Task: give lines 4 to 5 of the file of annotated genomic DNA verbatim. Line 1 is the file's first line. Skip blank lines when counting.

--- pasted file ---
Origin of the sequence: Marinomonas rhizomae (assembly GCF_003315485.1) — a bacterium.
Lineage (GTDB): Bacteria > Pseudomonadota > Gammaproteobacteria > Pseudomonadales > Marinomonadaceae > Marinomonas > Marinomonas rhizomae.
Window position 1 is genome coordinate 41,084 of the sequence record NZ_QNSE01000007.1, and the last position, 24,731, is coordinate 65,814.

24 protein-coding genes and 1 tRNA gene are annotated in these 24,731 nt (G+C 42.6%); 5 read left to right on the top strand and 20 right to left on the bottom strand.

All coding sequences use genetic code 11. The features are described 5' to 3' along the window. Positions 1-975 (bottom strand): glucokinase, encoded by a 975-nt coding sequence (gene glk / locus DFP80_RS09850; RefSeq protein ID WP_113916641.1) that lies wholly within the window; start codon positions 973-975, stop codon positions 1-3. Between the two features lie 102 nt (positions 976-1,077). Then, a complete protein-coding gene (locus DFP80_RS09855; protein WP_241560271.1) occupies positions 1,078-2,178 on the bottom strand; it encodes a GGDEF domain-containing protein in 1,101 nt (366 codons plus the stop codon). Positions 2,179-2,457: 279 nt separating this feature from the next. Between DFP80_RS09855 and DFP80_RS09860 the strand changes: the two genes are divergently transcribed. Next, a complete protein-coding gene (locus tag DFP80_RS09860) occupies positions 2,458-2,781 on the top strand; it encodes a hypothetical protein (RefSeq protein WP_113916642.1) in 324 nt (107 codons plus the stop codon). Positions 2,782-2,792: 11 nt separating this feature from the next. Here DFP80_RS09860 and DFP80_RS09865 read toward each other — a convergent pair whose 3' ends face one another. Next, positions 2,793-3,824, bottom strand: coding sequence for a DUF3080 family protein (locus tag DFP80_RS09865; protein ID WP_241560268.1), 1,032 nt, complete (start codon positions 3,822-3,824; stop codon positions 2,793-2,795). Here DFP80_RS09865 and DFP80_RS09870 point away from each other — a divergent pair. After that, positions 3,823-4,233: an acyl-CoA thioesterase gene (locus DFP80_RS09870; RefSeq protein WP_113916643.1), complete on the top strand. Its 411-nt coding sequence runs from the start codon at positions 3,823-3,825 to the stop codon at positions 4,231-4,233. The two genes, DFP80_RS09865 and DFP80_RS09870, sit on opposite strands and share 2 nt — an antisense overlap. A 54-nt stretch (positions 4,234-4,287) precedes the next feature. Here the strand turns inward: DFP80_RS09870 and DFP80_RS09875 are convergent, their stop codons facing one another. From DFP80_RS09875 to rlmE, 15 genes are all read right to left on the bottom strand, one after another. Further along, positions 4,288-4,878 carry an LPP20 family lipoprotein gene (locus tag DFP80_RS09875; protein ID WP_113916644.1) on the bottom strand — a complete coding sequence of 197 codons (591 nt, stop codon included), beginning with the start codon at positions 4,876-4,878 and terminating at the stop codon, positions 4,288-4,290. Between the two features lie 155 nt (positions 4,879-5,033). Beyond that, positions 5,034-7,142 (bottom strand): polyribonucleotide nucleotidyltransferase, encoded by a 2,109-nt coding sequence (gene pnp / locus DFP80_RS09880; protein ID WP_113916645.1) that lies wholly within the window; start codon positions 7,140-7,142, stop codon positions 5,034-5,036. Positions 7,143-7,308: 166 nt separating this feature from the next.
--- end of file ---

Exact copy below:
24 protein-coding genes and 1 tRNA gene are annotated in these 24,731 nt (G+C 42.6%); 5 read left to right on the top strand and 20 right to left on the bottom strand.

All coding sequences use genetic code 11. The features are described 5' to 3' along the window. Positions 1-975 (bottom strand): glucokinase, encoded by a 975-nt coding sequence (gene glk / locus DFP80_RS09850; RefSeq protein ID WP_113916641.1) that lies wholly within the window; start codon positions 973-975, stop codon positions 1-3. Between the two features lie 102 nt (positions 976-1,077). Then, a complete protein-coding gene (locus DFP80_RS09855; protein WP_241560271.1) occupies positions 1,078-2,178 on the bottom strand; it encodes a GGDEF domain-containing protein in 1,101 nt (366 codons plus the stop codon). Positions 2,179-2,457: 279 nt separating this feature from the next. Between DFP80_RS09855 and DFP80_RS09860 the strand changes: the two genes are divergently transcribed. Next, a complete protein-coding gene (locus tag DFP80_RS09860) occupies positions 2,458-2,781 on the top strand; it encodes a hypothetical protein (RefSeq protein WP_113916642.1) in 324 nt (107 codons plus the stop codon). Positions 2,782-2,792: 11 nt separating this feature from the next. Here DFP80_RS09860 and DFP80_RS09865 read toward each other — a convergent pair whose 3' ends face one another. Next, positions 2,793-3,824, bottom strand: coding sequence for a DUF3080 family protein (locus tag DFP80_RS09865; protein ID WP_241560268.1), 1,032 nt, complete (start codon positions 3,822-3,824; stop codon positions 2,793-2,795). Here DFP80_RS09865 and DFP80_RS09870 point away from each other — a divergent pair. After that, positions 3,823-4,233: an acyl-CoA thioesterase gene (locus DFP80_RS09870; RefSeq protein WP_113916643.1), complete on the top strand. Its 411-nt coding sequence runs from the start codon at positions 3,823-3,825 to the stop codon at positions 4,231-4,233. The two genes, DFP80_RS09865 and DFP80_RS09870, sit on opposite strands and share 2 nt — an antisense overlap. A 54-nt stretch (positions 4,234-4,287) precedes the next feature. Here the strand turns inward: DFP80_RS09870 and DFP80_RS09875 are convergent, their stop codons facing one another. From DFP80_RS09875 to rlmE, 15 genes are all read right to left on the bottom strand, one after another. Further along, positions 4,288-4,878 carry an LPP20 family lipoprotein gene (locus tag DFP80_RS09875; protein ID WP_113916644.1) on the bottom strand — a complete coding sequence of 197 codons (591 nt, stop codon included), beginning with the start codon at positions 4,876-4,878 and terminating at the stop codon, positions 4,288-4,290. Between the two features lie 155 nt (positions 4,879-5,033). Beyond that, positions 5,034-7,142 (bottom strand): polyribonucleotide nucleotidyltransferase, encoded by a 2,109-nt coding sequence (gene pnp / locus DFP80_RS09880; protein ID WP_113916645.1) that lies wholly within the window; start codon positions 7,140-7,142, stop codon positions 5,034-5,036. Positions 7,143-7,308: 166 nt separating this feature from the next.